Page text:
Pi 4 heat and the new Flirc case


Posted on July 29, 2019


I was one of the many that made the mistake of buying the official case with the Pi 4 on launch day (I also went for the 2GB version instead of the 4GB but we won't talk about that). This case is not really fit for purpose as it is completely enclosed and leads to the Pi 4 getting uncomfortably hot.

The Pi 4 runs very hot at the best of times anyway so an enclosed plastic case is definitely not what you need. According to some of the forums active cooling is required if you are going to be carrying out heavy workloads on the Pi 4 for long periods of time but one of the main things that I like about the Pis is that they don't need fans. This is where I was hoping the new Flirc case would solve all my problems as this case acts as a large heatsink and dissipates the heat very effectively.

A few months ago, I purchased the previous generation Flirc case for the Pi 3b+ and have been very impressed with how it has controlled the temperatures of the 3b+ (back then I thought the 3b+ ran hot but the Pi 4 is in a new league of its own now). This led me to hope that the new Flirc case for the Pi 4 could help me avoid an active cooling solution.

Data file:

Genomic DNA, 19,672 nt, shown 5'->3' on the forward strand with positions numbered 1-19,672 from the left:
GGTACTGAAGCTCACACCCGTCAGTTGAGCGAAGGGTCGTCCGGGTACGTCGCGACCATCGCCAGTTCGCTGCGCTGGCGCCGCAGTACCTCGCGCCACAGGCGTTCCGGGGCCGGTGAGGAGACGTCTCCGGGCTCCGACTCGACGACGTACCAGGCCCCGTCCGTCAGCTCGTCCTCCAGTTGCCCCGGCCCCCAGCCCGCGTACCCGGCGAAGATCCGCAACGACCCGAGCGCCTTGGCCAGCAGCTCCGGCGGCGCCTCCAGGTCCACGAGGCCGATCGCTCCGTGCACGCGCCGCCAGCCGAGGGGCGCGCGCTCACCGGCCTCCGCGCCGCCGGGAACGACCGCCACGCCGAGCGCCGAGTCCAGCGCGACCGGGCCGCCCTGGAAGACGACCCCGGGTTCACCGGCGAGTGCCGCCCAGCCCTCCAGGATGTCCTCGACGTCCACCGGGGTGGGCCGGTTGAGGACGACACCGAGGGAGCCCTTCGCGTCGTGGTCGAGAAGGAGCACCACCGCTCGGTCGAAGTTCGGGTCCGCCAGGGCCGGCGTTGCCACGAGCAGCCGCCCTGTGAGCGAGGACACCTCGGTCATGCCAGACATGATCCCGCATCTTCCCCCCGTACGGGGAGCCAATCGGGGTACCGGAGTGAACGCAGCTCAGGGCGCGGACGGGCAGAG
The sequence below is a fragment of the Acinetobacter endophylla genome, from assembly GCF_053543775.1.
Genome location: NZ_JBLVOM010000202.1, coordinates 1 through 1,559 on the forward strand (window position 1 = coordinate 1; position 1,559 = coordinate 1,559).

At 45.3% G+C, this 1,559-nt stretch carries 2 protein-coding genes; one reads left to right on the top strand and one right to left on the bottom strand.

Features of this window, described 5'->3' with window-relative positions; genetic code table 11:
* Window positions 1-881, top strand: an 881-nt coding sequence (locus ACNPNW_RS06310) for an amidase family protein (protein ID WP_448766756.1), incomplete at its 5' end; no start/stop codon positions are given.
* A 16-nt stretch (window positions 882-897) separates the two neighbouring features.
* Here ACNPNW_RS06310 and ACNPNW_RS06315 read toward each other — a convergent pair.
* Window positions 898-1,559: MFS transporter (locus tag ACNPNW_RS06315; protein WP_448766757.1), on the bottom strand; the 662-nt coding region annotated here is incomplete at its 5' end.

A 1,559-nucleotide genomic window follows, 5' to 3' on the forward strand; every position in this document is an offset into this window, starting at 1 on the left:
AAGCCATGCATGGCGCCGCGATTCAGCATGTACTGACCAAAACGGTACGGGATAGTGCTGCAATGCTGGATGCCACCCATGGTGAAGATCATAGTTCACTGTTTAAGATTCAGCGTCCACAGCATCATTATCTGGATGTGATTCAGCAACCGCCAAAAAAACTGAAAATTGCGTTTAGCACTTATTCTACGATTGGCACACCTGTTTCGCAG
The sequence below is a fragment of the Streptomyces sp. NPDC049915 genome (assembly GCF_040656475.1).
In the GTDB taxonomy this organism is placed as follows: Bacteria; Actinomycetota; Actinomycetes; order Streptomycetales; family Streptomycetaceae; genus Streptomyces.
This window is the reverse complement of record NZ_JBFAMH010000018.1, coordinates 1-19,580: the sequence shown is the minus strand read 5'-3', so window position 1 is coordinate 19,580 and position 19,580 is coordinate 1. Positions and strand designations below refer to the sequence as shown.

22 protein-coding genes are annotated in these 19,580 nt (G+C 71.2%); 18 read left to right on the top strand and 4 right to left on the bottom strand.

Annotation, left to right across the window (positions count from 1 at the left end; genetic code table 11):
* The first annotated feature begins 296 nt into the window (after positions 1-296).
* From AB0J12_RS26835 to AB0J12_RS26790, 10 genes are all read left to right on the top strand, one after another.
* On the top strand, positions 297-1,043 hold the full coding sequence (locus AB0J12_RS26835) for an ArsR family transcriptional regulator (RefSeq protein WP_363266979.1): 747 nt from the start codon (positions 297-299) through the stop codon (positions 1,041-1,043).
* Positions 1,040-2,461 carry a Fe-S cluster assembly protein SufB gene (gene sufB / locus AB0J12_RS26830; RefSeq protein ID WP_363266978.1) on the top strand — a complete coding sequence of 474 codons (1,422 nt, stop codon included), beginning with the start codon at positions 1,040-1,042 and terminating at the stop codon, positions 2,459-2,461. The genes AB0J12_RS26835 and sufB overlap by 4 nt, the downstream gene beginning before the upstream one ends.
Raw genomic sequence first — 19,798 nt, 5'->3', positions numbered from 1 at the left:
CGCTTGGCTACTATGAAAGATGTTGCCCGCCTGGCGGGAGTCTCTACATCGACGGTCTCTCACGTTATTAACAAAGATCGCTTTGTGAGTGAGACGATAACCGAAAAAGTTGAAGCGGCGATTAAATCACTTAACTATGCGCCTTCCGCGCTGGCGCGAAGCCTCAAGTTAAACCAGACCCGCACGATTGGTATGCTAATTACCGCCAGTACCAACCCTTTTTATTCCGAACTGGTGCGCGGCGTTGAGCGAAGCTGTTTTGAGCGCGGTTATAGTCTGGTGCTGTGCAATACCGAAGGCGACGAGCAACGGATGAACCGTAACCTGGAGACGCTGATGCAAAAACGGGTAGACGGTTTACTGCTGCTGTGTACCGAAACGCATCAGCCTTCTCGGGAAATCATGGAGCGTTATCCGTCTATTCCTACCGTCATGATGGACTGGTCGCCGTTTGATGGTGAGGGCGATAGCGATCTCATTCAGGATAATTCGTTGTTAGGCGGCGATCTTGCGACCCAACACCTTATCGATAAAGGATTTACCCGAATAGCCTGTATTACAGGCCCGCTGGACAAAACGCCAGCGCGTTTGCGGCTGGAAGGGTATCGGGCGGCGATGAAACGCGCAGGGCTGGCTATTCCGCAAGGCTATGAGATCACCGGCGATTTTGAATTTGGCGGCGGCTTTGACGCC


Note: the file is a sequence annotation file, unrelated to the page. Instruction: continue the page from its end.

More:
There are a number of Pis scattered around my apartment - all doing different jobs. The job I had in mind for the Pi 4 was to act as a gitlab runner for building and testing a number of different development projects that I have ongoing. This would mean a fairly constant workload when CI pipelines are running which could last for up to an hour at a time.

The new Flirc case arrived today so I said I'd test it out and see if it can handle the heat from the Pi 4. I have a quick little script that runs a stress workload against the Pi and then checks the temperature of both the CPU and GPU of the Pi every 2 minute.

#!/bin/bash

            while :
            do
              echo "$(date) @ $(hostname)"
              echo "Performing new stress testing cycle..."
              stress --cpu 20 --io 20 --vm 6 --vm-bytes 25M --timeout 120s
              cpu=$( $(/opt/vc/bin/vcgencmd measure_temp)"
              echo "CPU => $((cpu/1000))'C"
              echo "Timeout..."
              sleep 3
            done
          

To be honest, I was shocked at how well the Flirc case managed the heat from the Pi 4. While running the stress test in the Flirc case the temperature of the CPU only ever reached 61 degress celsius compared to 84 degrees celsius in the official case. The Flirc case was very warm while the test was running which showed that it was dissipating the heat. It looks like I've found my cooling solution for now anyway. We'll see how it goes over the next few months.





Brian Carey | DevOps Engineer